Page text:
Brazil Highways are the Country's Achilles' Heel

Brazil's logistics headaches don't end at the ports

We all have a party story or two. One of mine is the time I lost two wheels—not just the tires, but the aluminum wheels—of a rental car when I was driving at night on Mato Grosso, Brazil, highways during harvest. Good thing I spent a couple of extra bucks for the full protection.

First one enormous semi, avoiding a huge crater, moved into my lane and forced me into a crater the size of an Olympic swimming pool. No sooner had I put on the spare with no lights in the rain that another pothole—this one probably ending up in China somewhere—bent the wheel and sent me to the shoulder permanently.

Such are Brazilian roads at harvest. I ended up hitchhiking to the next town to sleep in a dry bed while the rental guys came and took the car away.

As you may know, Brazil's grain harvest is bogged down by infrastructure bottlenecks. The administration in Brazil, faced with cancelations of boatloads of soybeans, has done what governments worldwide do when faced with an emergency--- they've formed a blue-ribbon panel to figure out what to do.

Facing waits of 30 to 40 days to load soybeans at Brazilian ports, at a cost of up to $25,000 per day, the Chinese recently opted to go to Argentina to replace some of their delayed orders from the Brazilians. Which is serious, as most of Brazil's economy turns on agriculture, whether it's soybeans, corn, sugarcane, broilers or coffee.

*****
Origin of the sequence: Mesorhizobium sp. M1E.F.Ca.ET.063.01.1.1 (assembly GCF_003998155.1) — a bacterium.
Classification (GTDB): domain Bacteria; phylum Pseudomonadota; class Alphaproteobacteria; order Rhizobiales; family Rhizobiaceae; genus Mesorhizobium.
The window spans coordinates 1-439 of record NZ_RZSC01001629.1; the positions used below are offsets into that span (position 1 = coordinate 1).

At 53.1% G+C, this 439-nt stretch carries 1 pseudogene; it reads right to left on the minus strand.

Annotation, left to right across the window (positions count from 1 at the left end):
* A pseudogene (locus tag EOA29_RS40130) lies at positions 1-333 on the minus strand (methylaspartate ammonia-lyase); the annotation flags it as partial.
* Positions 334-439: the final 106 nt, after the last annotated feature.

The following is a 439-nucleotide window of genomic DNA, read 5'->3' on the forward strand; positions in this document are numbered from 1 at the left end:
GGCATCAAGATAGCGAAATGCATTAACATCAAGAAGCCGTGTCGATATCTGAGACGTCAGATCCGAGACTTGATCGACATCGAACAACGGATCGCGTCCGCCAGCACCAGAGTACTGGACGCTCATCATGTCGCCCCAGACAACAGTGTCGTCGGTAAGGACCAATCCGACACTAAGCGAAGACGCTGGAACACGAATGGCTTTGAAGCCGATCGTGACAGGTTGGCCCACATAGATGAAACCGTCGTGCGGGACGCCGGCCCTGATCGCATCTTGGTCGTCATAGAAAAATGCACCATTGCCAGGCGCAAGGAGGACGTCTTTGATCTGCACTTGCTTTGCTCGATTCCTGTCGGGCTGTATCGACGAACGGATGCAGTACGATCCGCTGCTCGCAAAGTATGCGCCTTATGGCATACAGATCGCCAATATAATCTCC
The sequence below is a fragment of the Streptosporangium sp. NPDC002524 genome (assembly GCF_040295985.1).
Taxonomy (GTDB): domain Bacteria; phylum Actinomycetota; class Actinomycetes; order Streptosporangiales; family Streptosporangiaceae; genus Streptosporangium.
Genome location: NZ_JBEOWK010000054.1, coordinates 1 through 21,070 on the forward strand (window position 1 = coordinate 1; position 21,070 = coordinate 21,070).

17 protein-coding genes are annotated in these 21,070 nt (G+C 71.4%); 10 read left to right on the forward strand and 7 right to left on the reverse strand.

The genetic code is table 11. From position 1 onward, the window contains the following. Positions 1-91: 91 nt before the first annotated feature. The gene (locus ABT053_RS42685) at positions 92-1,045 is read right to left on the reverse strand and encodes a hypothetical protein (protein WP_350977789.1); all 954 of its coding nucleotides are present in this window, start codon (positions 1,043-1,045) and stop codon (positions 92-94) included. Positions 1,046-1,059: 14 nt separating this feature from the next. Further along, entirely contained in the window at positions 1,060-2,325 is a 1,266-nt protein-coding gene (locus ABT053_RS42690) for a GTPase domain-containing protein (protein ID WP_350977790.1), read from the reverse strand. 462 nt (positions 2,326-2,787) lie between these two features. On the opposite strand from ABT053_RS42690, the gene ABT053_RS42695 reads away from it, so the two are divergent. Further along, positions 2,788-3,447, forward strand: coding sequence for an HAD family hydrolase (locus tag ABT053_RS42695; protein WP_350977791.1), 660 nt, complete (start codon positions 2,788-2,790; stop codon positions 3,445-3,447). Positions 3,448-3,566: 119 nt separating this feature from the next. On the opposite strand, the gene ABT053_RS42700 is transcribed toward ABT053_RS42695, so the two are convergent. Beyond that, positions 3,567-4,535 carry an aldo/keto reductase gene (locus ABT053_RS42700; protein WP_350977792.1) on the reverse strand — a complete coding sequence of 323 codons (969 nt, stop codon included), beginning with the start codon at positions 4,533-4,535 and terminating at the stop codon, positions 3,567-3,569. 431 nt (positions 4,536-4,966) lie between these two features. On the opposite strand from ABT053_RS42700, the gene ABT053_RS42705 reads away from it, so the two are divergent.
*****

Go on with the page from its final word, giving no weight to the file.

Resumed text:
Appalling roads

Brazil's ports are overloaded, facing worker strikes because of privatizations. They have been dealing with lots of rainy February and March days making it impossible to load soybeans onto ships. But that's not the half of it. The other half of Brazil's logistical crisis is the roads. They're mostly, well, appalling.

And appalling means, in the end, expensive. Expensive in terms of the time it takes to go a few hundred miles; the sleepovers required per trip; in the number of repairs to tires, wheels, suspensions and so forth (not many truck drivers can just walk away from their broken-down rig and hitch to the next town, as I did with my rental car.)

But those guys, who travel almost exclusively at night in order to avoid the heavier daytime traffic, make up to $24,000 per year, according to at least one article. That's double what a city driver makes (Average Brazilian incomes are around $10,000 per year).

The thing is that, even at that low rate, the expenses add up when drivers take three hours to make those last 12 miles to the port.

The Mato Grosso Corn & Soybean Producers Association estimates Brazil loses up to $4 billion annually on corn and soy exports due to the country's poor infrastructure—both on the highways and at the ports once trucks finally get there. That's something like 13% of what was exported in 2012.

So while the story of the two lost wheels out in Mato Grosso is great for kicks at get-togethers, the Brazilians ain't laughin'.

Hide comments


  • Allowed HTML tags: <em> <strong> <blockquote> <br> <p>

Plain text

  • No HTML tags allowed.
  • Web page addresses and e-mail addresses turn into links automatically.
  • Lines and paragraphs break automatically.